There are those who look at her nomination as just another case of affirmative action. Well, you are right. But I have a question, if you feel that “anyone” should be able to judge, that anyone, regardless of background has the capacity to become a capable jurist – why should it be a problem that we want a supreme court that better reflects the diversity of culture, gender, and background that is our country?

Furthermore, by a lot of objective standards, Sotomayor is the most qualified person to ever be nominated to the Supreme Court. Even if you disagreed with that, you nobody disputes that she is highly qualified. So, why is there a big issue that she was chosen, instead of a white male (given the dominance of said demographic of supreme court appointments).

Seriously, any arguments on the sake of qualifications presuppose that the nomination should go to the person most objectively qualified for the job. Here is the thing though. If we actually had an fully objective way to measure judicial quality, we wouldn’t need to nominate Supreme Court jurists. We would just pick whoever was the current top of the list. The fact that we nominate people to a position implies that the person doing the nomination has the leeway to consider issues beyond a purely objective “can he/she do this job”.

What world do these people live in?  Like it or not, if we want to be a post-racism society (not post-racial), then we must be prepared to have minorities experience what it means to be our presidents, our supreme court justices, our senators, and our CEOs. And guess what, attempting to justify NOT appointing Sotomayor on the basis of having the Supreme Court reflect the exact racial distribution of our country is not being post-racism. If you can only tolerate minority control and ownership up to the point that it matches their percentage of the population, we still have a problem.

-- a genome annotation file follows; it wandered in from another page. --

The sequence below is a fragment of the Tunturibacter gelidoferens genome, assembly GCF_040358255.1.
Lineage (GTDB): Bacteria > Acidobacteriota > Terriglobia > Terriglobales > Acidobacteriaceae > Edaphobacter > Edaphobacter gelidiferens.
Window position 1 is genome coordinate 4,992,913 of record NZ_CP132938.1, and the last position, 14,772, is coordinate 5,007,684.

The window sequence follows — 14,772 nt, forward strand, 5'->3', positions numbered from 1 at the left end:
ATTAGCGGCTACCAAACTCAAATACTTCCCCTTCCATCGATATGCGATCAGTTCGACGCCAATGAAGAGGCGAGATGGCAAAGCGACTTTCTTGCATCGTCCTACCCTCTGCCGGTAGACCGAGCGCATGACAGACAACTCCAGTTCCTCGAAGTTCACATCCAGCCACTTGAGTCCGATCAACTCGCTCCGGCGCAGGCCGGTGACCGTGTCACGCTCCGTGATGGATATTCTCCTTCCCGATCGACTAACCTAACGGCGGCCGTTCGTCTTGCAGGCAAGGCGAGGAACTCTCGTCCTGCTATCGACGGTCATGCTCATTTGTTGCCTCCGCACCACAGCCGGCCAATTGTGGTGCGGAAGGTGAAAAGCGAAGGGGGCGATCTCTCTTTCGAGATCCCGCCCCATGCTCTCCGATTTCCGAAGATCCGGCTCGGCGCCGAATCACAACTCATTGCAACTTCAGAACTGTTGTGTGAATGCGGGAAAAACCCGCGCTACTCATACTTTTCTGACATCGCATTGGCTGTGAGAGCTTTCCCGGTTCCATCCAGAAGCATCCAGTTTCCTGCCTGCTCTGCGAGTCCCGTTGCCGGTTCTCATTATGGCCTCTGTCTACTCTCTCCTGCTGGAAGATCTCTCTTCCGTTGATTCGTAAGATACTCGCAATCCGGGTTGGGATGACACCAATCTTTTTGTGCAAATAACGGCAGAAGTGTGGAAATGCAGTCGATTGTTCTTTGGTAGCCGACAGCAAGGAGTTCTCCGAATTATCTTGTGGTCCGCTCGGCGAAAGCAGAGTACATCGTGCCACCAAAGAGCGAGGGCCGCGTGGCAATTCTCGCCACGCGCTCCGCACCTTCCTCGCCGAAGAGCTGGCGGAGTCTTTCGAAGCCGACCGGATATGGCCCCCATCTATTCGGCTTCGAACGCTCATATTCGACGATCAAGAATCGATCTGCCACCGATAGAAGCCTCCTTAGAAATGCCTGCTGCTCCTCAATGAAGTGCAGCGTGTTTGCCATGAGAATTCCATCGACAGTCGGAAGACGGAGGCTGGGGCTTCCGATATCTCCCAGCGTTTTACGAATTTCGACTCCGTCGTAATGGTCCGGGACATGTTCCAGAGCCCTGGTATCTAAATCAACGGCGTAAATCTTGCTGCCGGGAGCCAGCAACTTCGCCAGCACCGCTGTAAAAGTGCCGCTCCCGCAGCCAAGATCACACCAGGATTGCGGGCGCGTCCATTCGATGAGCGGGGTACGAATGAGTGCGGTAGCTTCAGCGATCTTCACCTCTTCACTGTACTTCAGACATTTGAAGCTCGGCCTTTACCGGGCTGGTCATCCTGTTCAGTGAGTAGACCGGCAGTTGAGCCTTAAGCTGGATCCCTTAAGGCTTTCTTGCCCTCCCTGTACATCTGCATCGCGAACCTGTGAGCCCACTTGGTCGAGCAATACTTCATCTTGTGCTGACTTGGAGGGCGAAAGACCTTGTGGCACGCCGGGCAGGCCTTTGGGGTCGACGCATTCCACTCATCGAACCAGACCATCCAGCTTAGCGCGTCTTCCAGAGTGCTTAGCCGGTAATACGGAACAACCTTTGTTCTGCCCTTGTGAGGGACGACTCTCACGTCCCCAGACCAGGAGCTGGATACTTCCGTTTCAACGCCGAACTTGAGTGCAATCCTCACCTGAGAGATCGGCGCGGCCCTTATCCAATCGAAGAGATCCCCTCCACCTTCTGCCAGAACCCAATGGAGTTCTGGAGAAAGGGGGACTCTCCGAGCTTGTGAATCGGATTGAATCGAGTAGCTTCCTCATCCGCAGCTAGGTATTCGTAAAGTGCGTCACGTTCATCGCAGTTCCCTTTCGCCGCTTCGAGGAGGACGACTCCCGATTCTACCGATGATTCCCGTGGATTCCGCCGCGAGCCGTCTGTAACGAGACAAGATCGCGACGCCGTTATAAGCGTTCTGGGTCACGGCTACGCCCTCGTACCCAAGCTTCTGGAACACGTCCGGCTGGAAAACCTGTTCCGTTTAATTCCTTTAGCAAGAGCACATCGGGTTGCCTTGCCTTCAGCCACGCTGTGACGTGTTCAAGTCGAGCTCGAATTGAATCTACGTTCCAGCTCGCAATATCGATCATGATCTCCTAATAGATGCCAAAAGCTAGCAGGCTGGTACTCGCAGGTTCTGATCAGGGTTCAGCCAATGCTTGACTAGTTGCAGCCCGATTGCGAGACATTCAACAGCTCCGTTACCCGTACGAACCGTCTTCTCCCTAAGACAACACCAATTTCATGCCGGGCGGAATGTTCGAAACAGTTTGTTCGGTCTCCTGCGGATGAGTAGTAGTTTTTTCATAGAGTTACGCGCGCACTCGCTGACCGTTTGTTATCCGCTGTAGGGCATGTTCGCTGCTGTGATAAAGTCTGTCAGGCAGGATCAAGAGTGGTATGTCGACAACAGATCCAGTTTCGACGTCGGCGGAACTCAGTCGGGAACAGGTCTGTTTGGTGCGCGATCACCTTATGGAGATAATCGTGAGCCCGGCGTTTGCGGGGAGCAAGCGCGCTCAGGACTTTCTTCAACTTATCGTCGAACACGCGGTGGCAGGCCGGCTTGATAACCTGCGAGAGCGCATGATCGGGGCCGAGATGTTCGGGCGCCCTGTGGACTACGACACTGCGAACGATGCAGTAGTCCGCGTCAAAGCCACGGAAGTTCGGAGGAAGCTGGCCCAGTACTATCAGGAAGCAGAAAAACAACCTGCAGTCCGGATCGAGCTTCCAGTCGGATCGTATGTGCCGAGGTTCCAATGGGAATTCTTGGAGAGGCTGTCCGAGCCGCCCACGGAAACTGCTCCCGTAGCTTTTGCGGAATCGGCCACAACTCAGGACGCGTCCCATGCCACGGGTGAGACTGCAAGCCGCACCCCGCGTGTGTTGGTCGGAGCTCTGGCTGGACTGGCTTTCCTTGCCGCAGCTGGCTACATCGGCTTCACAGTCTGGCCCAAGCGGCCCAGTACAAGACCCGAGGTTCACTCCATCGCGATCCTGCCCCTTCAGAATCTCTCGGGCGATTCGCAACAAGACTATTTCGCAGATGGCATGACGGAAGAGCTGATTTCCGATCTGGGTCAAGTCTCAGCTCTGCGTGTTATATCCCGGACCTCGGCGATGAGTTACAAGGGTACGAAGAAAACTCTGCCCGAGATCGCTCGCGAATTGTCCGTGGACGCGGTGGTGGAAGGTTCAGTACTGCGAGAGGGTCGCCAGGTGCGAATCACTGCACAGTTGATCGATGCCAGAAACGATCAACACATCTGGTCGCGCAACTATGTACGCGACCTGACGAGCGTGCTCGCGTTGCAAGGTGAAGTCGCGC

Ponder this – why should it feel normal to see one or two black faces in a group of 30 other white ones, but not the reverse?

June 5, 2009

The Armchair Genius

Filed under: drama,politics,rant — kamakula @ 8:59 am

That’s right people. I am an armchair genius. I sit in front of my tablet, read the news or watch it, read blogs or online magazines, and think about how much smarter, how much more self control, how much more morally consistent I am than everyone else. It is not hard to believe, after all, the world revolves around me. And as such, I’m glad you’ve humbled yourself today to catch even a small nugget of my intellect.

Yesterday I read about the Stanford Prison study. There have been other psychological experiments which yielded similar results but the conclusions drawn here were applied to an article discussing torture and Abu Grahib and the kind of situation that can make otherwise “good” people go “bad”. I will state now that in my infinite wisdom, I have already determined that “good” and “bad” are very subjective. That good and bad are not fundamental qualities of a person, but just a general consensus of how we (and they) view the results of their actions and motivations.